(Ricky Carioti/The Washington Post)

I agree with President Obama on the need to reform our solitary confinement laws, especially for children. It is time to change things. I introduced Virginia Senate Bill 215 as the first step in making juvenile isolation safer and rare in Virginia. If passed, the bill would direct the Board of Corrections to develop regulations that reflect evidence-based practices in rehabilitating youth. These regulations would require that isolation be used only as a last resort, identify conditions under which isolation may be permitted and specify short time intervals for staff to check on juveniles in isolation. The intent is to ensure that our juvenile-detention facilities achieve the best possible outcomes for our youths.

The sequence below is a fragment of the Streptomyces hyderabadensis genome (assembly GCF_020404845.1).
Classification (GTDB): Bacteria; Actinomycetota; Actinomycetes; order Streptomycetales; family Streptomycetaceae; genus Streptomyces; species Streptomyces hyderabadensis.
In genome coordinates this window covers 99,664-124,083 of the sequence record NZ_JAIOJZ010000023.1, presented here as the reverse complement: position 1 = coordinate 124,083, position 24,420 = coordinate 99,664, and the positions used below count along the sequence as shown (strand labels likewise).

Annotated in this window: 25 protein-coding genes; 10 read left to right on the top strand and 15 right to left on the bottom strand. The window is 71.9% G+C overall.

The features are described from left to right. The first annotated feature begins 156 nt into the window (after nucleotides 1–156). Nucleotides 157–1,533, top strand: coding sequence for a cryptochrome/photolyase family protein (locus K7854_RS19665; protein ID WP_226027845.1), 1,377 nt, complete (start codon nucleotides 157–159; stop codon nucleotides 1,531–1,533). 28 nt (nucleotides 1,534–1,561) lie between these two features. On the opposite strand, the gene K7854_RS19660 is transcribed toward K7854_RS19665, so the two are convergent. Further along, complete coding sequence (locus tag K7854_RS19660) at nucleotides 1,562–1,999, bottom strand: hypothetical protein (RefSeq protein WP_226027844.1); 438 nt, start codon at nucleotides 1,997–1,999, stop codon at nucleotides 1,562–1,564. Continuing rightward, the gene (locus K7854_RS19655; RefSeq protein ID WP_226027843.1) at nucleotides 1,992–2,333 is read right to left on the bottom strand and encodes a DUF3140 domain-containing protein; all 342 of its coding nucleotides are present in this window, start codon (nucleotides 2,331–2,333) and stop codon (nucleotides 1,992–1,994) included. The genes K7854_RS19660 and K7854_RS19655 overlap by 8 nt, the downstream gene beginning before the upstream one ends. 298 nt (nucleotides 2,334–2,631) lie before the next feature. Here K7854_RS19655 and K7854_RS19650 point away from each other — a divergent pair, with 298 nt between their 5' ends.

Solitary confinement heightens the negative effects of mental illness and makes it more difficult for juveniles to reenter society. According to a 2015 Virginia Department of Juvenile Justice report , 53.1 percent of juveniles in Virginia correctional facilities already need mental-health treatment, and 80 percent of them will be rearrested.

These are not statistics. These are children, and we are failing them. We must show our youths that we believe in rehabilitation by limiting the use of juvenile isolation.

Barbara Favola, Arlington

The writer, a Democrat, represents Arlington and parts of Fairfax and Loudoun counties
in the Virginia Senate.